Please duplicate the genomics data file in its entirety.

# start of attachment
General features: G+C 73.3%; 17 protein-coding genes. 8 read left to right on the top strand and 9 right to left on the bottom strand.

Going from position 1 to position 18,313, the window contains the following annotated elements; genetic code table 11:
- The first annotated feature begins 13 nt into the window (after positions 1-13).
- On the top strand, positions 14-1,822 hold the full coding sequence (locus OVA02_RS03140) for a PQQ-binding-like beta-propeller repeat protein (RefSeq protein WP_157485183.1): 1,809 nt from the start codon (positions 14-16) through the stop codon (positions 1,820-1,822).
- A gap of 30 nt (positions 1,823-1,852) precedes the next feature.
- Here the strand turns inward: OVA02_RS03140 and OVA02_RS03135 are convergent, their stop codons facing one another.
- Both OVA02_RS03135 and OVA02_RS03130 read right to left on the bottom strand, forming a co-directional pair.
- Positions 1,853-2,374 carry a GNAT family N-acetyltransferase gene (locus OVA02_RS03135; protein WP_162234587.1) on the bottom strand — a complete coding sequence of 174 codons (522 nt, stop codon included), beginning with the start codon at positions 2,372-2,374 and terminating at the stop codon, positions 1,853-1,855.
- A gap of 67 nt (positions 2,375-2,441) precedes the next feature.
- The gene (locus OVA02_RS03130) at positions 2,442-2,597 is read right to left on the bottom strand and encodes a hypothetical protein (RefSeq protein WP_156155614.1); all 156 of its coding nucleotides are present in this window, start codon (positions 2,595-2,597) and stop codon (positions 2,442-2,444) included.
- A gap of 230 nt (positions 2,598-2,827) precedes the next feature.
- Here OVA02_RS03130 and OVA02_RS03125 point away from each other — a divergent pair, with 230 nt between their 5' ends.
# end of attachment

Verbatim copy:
General features: G+C 73.3%; 17 protein-coding genes. 8 read left to right on the top strand and 9 right to left on the bottom strand.

Going from position 1 to position 18,313, the window contains the following annotated elements; genetic code table 11:
- The first annotated feature begins 13 nt into the window (after positions 1-13).
- On the top strand, positions 14-1,822 hold the full coding sequence (locus OVA02_RS03140) for a PQQ-binding-like beta-propeller repeat protein (RefSeq protein WP_157485183.1): 1,809 nt from the start codon (positions 14-16) through the stop codon (positions 1,820-1,822).
- A gap of 30 nt (positions 1,823-1,852) precedes the next feature.
- Here the strand turns inward: OVA02_RS03140 and OVA02_RS03135 are convergent, their stop codons facing one another.
- Both OVA02_RS03135 and OVA02_RS03130 read right to left on the bottom strand, forming a co-directional pair.
- Positions 1,853-2,374 carry a GNAT family N-acetyltransferase gene (locus OVA02_RS03135; protein WP_162234587.1) on the bottom strand — a complete coding sequence of 174 codons (522 nt, stop codon included), beginning with the start codon at positions 2,372-2,374 and terminating at the stop codon, positions 1,853-1,855.
- A gap of 67 nt (positions 2,375-2,441) precedes the next feature.
- The gene (locus OVA02_RS03130) at positions 2,442-2,597 is read right to left on the bottom strand and encodes a hypothetical protein (RefSeq protein WP_156155614.1); all 156 of its coding nucleotides are present in this window, start codon (positions 2,595-2,597) and stop codon (positions 2,442-2,444) included.
- A gap of 230 nt (positions 2,598-2,827) precedes the next feature.
- Here OVA02_RS03130 and OVA02_RS03125 point away from each other — a divergent pair, with 230 nt between their 5' ends.